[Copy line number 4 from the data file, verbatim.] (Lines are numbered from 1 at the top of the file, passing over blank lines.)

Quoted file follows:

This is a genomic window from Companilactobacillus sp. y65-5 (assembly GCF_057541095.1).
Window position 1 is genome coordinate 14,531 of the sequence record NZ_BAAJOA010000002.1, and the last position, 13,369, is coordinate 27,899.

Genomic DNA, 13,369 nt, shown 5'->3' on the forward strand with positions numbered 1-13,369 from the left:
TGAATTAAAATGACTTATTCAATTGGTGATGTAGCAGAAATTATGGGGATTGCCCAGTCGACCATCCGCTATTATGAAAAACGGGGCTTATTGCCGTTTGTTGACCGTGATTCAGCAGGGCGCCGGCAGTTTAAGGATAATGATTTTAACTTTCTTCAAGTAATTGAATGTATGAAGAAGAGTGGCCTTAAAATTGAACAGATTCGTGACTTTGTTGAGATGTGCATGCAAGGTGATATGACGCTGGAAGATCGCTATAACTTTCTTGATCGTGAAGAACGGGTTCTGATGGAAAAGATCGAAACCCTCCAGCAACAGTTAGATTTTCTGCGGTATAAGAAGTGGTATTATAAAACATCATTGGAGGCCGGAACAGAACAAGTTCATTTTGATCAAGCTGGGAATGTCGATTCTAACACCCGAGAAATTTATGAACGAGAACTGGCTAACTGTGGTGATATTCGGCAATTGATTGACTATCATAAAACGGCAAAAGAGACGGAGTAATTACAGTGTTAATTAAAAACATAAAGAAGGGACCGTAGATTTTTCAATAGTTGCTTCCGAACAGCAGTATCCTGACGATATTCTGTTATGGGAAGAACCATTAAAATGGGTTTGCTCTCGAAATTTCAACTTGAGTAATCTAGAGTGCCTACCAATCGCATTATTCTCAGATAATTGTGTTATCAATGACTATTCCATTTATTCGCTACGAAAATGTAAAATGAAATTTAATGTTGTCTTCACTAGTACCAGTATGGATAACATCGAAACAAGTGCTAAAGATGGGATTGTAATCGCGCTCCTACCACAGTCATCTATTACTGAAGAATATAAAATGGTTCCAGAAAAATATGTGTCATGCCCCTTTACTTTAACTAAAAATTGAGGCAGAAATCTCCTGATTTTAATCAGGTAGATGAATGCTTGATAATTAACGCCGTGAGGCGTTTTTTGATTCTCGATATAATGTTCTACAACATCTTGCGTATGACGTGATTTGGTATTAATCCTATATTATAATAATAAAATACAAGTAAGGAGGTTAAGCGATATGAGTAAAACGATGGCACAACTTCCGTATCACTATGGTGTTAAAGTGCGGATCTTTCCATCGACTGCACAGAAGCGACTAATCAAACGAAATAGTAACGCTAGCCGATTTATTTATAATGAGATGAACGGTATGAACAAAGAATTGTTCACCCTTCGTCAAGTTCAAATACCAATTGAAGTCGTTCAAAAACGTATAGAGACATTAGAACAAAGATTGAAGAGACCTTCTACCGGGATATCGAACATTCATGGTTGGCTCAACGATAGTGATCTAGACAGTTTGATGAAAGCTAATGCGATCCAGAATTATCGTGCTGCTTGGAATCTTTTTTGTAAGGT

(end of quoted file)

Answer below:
TGAATTAAAATGACTTATTCAATTGGTGATGTAGCAGAAATTATGGGGATTGCCCAGTCGACCATCCGCTATTATGAAAAACGGGGCTTATTGCCGTTTGTTGACCGTGATTCAGCAGGGCGCCGGCAGTTTAAGGATAATGATTTTAACTTTCTTCAAGTAATTGAATGTATGAAGAAGAGTGGCCTTAAAATTGAACAGATTCGTGACTTTGTTGAGATGTGCATGCAAGGTGATATGACGCTGGAAGATCGCTATAACTTTCTTGATCGTGAAGAACGGGTTCTGATGGAAAAGATCGAAACCCTCCAGCAACAGTTAGATTTTCTGCGGTATAAGAAGTGGTATTATAAAACATCATTGGAGGCCGGAACAGAACAAGTTCATTTTGATCAAGCTGGGAATGTCGATTCTAACACCCGAGAAATTTATGAACGAGAACTGGCTAACTGTGGTGATATTCGGCAATTGATTGACTATCATAAAACGGCAAAAGAGACGGAGTAATTACAGTGTTAATTAAAAACATAAAGAAGGGACCGTAGATTTTTCAATAGTTGCTTCCGAACAGCAGTATCCTGACGATATTCTGTTATGGGAAGAACCATTAAAATGGGTTTGCTCTCGAAATTTCAACTTGAGTAATCTAGAGTGCCTACCAATCGCATTATTCTCAGATAATTGTGTTATCAATGACTATTCCATTTATTCGCTACGAAAATGTAAAATGAAATTTAATGTTGTCTTCACTAGTACCAGTATGGATAACATCGAAACAAGTGCTAAAGATGGGATTGTAATCGCGCTCCTACCACAGTCATCTATTACTGAAGAATATAAAATGGTTCCAGAAAAATATGTGTCATGCCCCTTTACTTTAACTAAAAATTGAGGCAGAAATCTCCTGATTTTAATCAGGTAGATGAATGCTTGATAATTAACGCCGTGAGGCGTTTTTTGATTCTCGATATAATGTTCTACAACATCTTGCGTATGACGTGATTTGGTATTAATCCTATATTATAATAATAAAATACAAGTAAGGAGGTTAAGCGATATGAGTAAAACGATGGCACAACTTCCGTATCACTATGGTGTTAAAGTGCGGATCTTTCCATCGACTGCACAGAAGCGACTAATCAAACGAAATAGTAACGCTAGCCGATTTATTTATAATGAGATGAACGGTATGAACAAAGAATTGTTCACCCTTCGTCAAGTTCAAATACCAATTGAAGTCGTTCAAAAACGTATAGAGACATTAGAACAAAGATTGAAGAGACCTTCTACCGGGATATCGAACATTCATGGTTGGCTCAACGATAGTGATCTAGACAGTTTGATGAAAGCTAATGCGATCCAGAATTATCGTGCTGCTTGGAATCTTTTTTGTAAGGT